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Know this about what it's like to play against the Tar Heels of coach Dean Smith and the University of North Carolina: Eventually you run out of time. Eventually you run out of timeouts. Eventually the passing of the years delivers Smith a brace of players so perfectly meant to play with one another—and for him—that they bring to glorious life all the precepts and rules and dicta of the Carolina way.
To secure his second NCAA title, with a 77-71 win over Michigan in New Orleans on Monday night, Smith—Dean, Dean the Witch Doctor Mean—dipped into his trusty gris-gris bag, just as he did in the same Louisiana Super-dome in 1982, when Fred Brown of Georgetown inexplicably threw a pass to the Tar Heels' James Worthy and thus cast a long-tongued kid named Michael Jordan in his now familiar role as hero. Once more, nothing rational, no philosophy, no scheme, no system, to use the word Smith so disdains but won't ever escape, can fully account for the strange doings in a title game involving Carolina on the Bayou.
In the final seconds, with the Tar Heels up two threadbare points and Michigan holding the ball, the Wolverines' splendid sophomore Chris Webber incurred a technical foul by calling a timeout his team didn't have (box, page 28). As the Tar Heels celebrate their third NCAA crown, the Final Four's Most Outstanding Player, Donald Williams—like Mike, a native North Carolinian and a shooter of wondrous skill—and his teammates should use "laissez les jump shots rouler" as their partying cry and give a nod of thanks to the mambo kings and queens of black magic. The Superdome court may have been manufactured in Michigan, but Monday night's baskets, through which Williams seemed to toss the ball at will, were made in North Carolina.
You can hear Smith now, in his contrarian twang: Donald needs to work on his passing and defense. He's a shooter, just a small part of the team. And Smith is right; was this not his most exquisitely assembled team? Its foundation came to Chapel Hill three autumns ago as the class of '94, the ballyhooed group of players—center Eric Montross, point guard Derrick Phelps, small forward Brian Reese, power forward Clifford Rozier and swingman Pat Sullivan—who were quickly forgotten when Michigan brought in its Fab Five a year later. Smith's group benefited from perfect subtraction (the malcontent Rozier transferred to Louisville after one season) and perfect addition (Williams and his crystalline jump shot arrived as Rozier left), while the perfect senior (the indomitable George Lynch) stood fast. Like spackling compound, a passer (Henrik Rödl) and a shot blocker (Kevin Salvadori) filled cracks and provided cohesion.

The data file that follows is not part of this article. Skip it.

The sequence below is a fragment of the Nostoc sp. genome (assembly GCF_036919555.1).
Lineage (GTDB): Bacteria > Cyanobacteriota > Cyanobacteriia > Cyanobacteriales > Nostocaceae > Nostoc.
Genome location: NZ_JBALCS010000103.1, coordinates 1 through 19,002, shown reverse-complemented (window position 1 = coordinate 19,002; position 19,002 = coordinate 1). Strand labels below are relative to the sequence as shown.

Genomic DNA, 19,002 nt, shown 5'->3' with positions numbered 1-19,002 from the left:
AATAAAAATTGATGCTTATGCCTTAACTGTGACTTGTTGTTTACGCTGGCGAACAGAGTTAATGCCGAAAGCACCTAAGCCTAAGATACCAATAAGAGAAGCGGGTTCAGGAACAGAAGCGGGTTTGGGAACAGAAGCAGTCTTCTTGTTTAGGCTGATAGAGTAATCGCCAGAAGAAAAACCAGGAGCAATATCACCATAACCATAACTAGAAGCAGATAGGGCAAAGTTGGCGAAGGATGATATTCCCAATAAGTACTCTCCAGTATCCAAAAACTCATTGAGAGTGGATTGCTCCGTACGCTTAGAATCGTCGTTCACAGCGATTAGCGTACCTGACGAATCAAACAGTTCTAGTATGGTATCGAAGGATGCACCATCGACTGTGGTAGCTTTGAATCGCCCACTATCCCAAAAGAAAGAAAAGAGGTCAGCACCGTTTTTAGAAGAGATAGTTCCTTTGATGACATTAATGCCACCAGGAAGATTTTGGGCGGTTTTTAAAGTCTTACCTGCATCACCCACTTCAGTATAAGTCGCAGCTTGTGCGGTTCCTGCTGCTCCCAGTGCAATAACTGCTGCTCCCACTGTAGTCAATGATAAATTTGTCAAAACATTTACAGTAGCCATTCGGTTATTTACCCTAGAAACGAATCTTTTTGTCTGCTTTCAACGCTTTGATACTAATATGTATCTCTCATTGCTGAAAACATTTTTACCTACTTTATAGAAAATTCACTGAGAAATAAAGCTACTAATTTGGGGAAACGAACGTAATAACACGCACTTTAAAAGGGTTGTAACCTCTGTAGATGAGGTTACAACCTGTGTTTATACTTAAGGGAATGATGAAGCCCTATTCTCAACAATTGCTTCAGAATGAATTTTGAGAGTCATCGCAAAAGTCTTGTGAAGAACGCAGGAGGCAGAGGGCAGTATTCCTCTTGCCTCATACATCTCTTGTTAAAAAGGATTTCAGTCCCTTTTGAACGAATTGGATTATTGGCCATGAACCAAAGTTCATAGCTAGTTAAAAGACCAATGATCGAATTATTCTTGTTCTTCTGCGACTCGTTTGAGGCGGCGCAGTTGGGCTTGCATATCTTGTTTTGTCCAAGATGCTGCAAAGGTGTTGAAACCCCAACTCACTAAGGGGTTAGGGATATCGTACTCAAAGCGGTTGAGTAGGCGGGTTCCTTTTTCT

There's an optimal balance between freedom and responsibility that those who work with young people-teachers, parents and coaches alike-all strive to find. With these Tar Heels, Smith locked in on that balance and held fast to the coordinates. By late February the team's offensive decision-making ability caught up with a soundness at the defensive end that had carried it to that point. As Smith granted them more and more license, the players kept reciprocating, showing an ever keener sense of obligation. Smith would never admit it, for he flatly refuses to compare his teams, but no other had so completely bought into what he teaches.
Cynics might say that Smith, a man obsessed with minutiae, would especially savor a victory secured on a technicality. But they would miss the truth about this season's team, a group that allowed Smith to be more malleable than ever. The North Carolina coach promulgated the most recent of his rules last month, shortly after Phelps bruised his tailbone during the ACC tournament. Like any coach, Smith was tempted to hurry such an irreplaceable player back sooner than might have been prudent. Instead he vowed that no one would talk him into playing Phelps before the coach judged him ready. Certainly if a player was limping, out he would come.
So there was Phelps, seven minutes into the second half of the Tar Heels' semifinal game against Kansas, taking a hard fall and landing on his pelvis. After sitting out for 41 seconds, he came back in. Though clearly favoring his side and grimacing with every step, he carried on for more than a minute before Smith replaced him with senior Scott Cherry, a plucky reserve who, nevertheless, is essentially a glorified walk-on. No sooner had Phelps left than the Jayhawks' Adonis Jordan picked Reese clean and sailed in for a layup. Shortly thereafter Williams mishandled a pass from Cherry.
With that, Smith turned to Reese, who is Phelps's roommate. "You know him better than anybody," Smith said. "Can he play?"
"He can play," Reese replied, and one of Smith's rules met its exception. Phelps checked back in, and North Carolina celebrated his return by forcing a 45-second violation. The Jayhawks soon found themselves in tears at the Final Four for the second time in three years, after they lost 78-68.
A North Carolina box score from this season is like a passage of Hemingway: terse but eloquent and full of idiosyncrasy. Parse the final box from the Kansas game and you'll find every hallmark of these Tar Heels. The center gets the most shots (Montross took 14). The point guard (Phelps) passes off for baskets (six times) twice as often as he shoots (three). The power forward rebounds in double figures (Lynch pulled down 10). And the team's shooting guard (Williams) takes the three-point shots (he launched all seven of the Tar Heels' threes) and makes them (five found bottom).